We’ve had several readers contact us over the years to ask how it is we stick so fiercely to the same set of technical tools to obtain our read of the markets. And the answer is simple.
Our reliance on a set of four moving averages, volume, RSI and MACD have everything to do with the fact that, after almost twenty-five years of toying and testing every possible indicator available, these ones actually work consistently.
Now, that’s not to say that other tools won’t work, or that we don’t occasionally rummage through the technical toolbox to confirm what the above named indicators are telling us. No, no.
Indeed, we look to a variety of metrics to help us gauge market direction, including price patterns, sentiment numbers, Fibonacci counts, Japanese candle formations and a host of other market internals. But from the standpoint of pure technical analysis, the above four indicators are, for us, 90% of the show.
And this is how we use them –
RSI and MACD
These two indicators work in tandem, with RSI leading and MACD confirming. Once RSI crosses above (or below) its midway ‘waterline’, we have a bullish (or bearish) setup in potentia. MACD generally follows suit three to ten days later, offering a confirmation that the underlying security is now trending securely higher (if both are above their waterlines), or lower (if both are below).
Here’s a nice example of a bullish indication –
And here’s a textbook case of bearish action –
The four moving averages we employ offer perhaps the best trend reading device in our technical kitbag. When all are unfurled and moving higher, the trend is securely bullish. When unfurled and moving lower, bearish. We would stress that this is among the best indicators for trend followers (like ourselves) to base their trades.
Here’s an example of a bullish unfurling –
And here’s what it looks like on the bearish side –
Volume plays the role of CEO in our technical hierarchy, signing off on the above indicators’ bullish and bearish predilections. Should RSI, MACD and/or the moving average group start screaming ‘bull’ or ‘bear’ with a large volume underpinning, we would be extra confident that it’s trade time. If volume were lacking at those junctures, we’d be more cautious and very likely hedge our trades.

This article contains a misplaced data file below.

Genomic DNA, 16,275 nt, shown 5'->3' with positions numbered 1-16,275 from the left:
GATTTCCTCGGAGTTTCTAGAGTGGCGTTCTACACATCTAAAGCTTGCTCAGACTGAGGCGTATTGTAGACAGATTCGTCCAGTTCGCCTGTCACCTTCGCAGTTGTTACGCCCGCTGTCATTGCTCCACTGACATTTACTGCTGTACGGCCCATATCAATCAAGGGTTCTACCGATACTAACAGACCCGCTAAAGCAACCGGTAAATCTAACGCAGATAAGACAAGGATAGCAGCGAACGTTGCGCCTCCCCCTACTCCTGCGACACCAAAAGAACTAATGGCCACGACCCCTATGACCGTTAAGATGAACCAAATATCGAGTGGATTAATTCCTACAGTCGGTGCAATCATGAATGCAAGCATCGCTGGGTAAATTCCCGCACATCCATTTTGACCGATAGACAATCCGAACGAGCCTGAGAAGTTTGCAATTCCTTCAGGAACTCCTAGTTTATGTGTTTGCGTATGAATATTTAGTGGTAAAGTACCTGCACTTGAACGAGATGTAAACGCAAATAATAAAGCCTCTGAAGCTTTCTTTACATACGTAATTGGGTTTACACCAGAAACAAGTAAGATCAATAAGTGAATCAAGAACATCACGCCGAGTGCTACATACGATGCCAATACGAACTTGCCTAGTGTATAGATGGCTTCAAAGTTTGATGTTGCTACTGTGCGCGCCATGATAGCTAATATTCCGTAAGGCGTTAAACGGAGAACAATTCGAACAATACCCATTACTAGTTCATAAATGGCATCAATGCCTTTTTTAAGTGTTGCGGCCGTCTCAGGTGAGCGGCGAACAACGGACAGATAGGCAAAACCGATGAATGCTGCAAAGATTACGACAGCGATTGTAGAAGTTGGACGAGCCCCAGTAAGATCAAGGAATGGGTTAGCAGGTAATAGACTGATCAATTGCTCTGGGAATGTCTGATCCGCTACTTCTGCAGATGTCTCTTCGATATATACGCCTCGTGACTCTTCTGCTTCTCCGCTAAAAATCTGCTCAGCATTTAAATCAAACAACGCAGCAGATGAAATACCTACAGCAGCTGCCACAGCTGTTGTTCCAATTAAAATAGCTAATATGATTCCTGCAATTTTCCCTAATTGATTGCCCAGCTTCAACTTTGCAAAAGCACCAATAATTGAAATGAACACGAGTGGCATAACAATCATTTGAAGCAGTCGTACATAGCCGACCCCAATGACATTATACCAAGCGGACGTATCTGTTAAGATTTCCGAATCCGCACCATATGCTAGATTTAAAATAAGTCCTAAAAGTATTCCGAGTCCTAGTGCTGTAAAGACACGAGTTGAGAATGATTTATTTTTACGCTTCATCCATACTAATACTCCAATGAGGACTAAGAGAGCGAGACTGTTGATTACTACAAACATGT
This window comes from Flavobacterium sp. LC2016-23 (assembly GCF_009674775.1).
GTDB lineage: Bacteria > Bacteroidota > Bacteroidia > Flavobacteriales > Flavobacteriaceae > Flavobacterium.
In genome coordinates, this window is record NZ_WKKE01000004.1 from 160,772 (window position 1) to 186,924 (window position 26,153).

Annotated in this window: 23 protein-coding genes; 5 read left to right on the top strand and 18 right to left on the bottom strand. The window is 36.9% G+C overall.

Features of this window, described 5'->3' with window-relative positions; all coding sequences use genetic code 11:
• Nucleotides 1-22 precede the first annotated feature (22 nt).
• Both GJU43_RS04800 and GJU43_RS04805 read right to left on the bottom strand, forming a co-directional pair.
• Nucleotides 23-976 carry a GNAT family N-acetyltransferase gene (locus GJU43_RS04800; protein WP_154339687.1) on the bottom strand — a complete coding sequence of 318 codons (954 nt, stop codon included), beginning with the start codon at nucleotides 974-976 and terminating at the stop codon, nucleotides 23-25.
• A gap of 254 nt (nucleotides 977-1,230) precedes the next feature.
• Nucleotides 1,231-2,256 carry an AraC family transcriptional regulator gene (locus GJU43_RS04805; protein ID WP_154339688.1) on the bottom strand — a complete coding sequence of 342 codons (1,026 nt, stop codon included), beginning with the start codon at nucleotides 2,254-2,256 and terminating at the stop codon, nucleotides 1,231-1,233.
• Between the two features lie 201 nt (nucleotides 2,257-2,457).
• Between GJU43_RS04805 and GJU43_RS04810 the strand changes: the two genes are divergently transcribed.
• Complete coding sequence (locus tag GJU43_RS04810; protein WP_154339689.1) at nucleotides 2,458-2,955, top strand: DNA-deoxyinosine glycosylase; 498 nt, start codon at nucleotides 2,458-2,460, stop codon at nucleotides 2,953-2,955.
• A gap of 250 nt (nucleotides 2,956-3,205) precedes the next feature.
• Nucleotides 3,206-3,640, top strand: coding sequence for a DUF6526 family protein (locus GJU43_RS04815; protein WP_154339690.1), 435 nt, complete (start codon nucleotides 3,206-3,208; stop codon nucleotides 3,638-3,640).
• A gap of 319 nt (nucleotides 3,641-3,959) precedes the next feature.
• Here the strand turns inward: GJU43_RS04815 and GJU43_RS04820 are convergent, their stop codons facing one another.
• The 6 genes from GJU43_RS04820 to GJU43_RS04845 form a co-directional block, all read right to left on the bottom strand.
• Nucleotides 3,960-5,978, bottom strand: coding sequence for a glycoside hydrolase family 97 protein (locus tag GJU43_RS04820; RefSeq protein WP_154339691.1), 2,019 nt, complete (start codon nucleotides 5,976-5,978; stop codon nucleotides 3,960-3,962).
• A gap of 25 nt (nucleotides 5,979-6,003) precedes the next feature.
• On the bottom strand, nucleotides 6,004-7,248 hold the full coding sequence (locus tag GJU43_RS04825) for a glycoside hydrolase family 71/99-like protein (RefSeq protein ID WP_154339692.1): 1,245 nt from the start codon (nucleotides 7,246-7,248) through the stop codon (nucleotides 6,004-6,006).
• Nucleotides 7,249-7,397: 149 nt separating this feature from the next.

There’s much more to know about these indicators, but those are the basics. We’ll return for more schoolwork before too long.
We have a couple of trades that require your attention today, so without further ado, let’s run them down.
The first is a trade we opened on November 17th of last year on Olin Inc. (NYSE:OLN), makers of bullets and other things caustic and deadly. The letter was called Security Securities, and in it we recommended you buy the OLN May 21 CALL for $2.00 and sell the OLN May 21PUT for $2.70. Total credit on the trade was $0.70, and here’s how it has worked out.
The CALL is going today for $1.25 and the PUT for $1.05. We’re reluctant to keep things open any longer 1) because expiry is only a few weeks away, and 2) because the stock has run up 67% in the last ten weeks (!) and 25% in just the last fourteen days.
That’s a bit rich for our liking. So instead of waiting and falling prey to potential profit takers and short sellers, we’re going to shut her down and take our money off the table.
A win is a win is a win.
We go home with $0.90 on nothing down. Adjusted for basic commissions, that’s 500%.
We’re also going to close down our March 22nd effort today. That letter was called Don’t Miss the Boat, and there we urged you to sell the MSFT April 29th 57 CALL for $0.62 and 51 PUT for $0.84. We then used the proceeds to purchase the MSFT May 55 CALL for $1.55. Total debit on the trade was $0.09.
Things look dangerous. MSFT just dumped $4.00 yesterday (7.17%) and looks weak. We’re going to leave the 57 CALLs to wither, leave the 55 CALL for a potential bounce-back, and buy back the 51 PUT for $0.28. That way, we’re protected from any further downside.
We’ll see what happens next.
This Week’s Trade
Before we offer the details of this week’s initiative, take a look at the first results from this quarter’s earnings season.
Everyone was calling for a corporate earnings disaster, and although it’s still early going, the initial numbers are impressive. Stocks are now posting a better beat rate than at any time since the last quarter of 2010.
That tells us that we may be in for a buy surprise as the season progresses – particularly if the big showbiz names record better than expected numbers. We’re talking about Facebook, Google, et al. Just a little good news from the names everyone likes to talk about, and the whole market will be ablaze with buyers.
Because this is a ‘don’t think, just buy’ market.
So far so good…
Now for the trade.
We like the hot names. Not for long-term investments, but for quick trades.
And that means we like that overhyped whack-job of a carmaker, Tesla (NASDAQ:TSLA).
That sucker moves.
Car can also get from place to place, apparently.
Anyway, our trade idea is rather simple, and a look at the chart below will bear it out.
As you can see, strong support underpins the stock at the long term moving averages at $230 (in red) and at the rising 137 day MA at $215.
With that in mind, we’re going to sell PUTs at the lower level and buy a CALL.
And it goes like this –
This recommendation is for members only…
Our recommendations have yielded over 1,247.91% since 2011. Cancel any time – manage your own membership…
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Wall Street Elite recommends you consider selling two (2) TSLA September 215 PUTs for $14.55 each and buying a TSLA September 260 CALL for $23.80. Total credit for the trade is $5.30.
With kind regards,
Hugh L. O’Haynew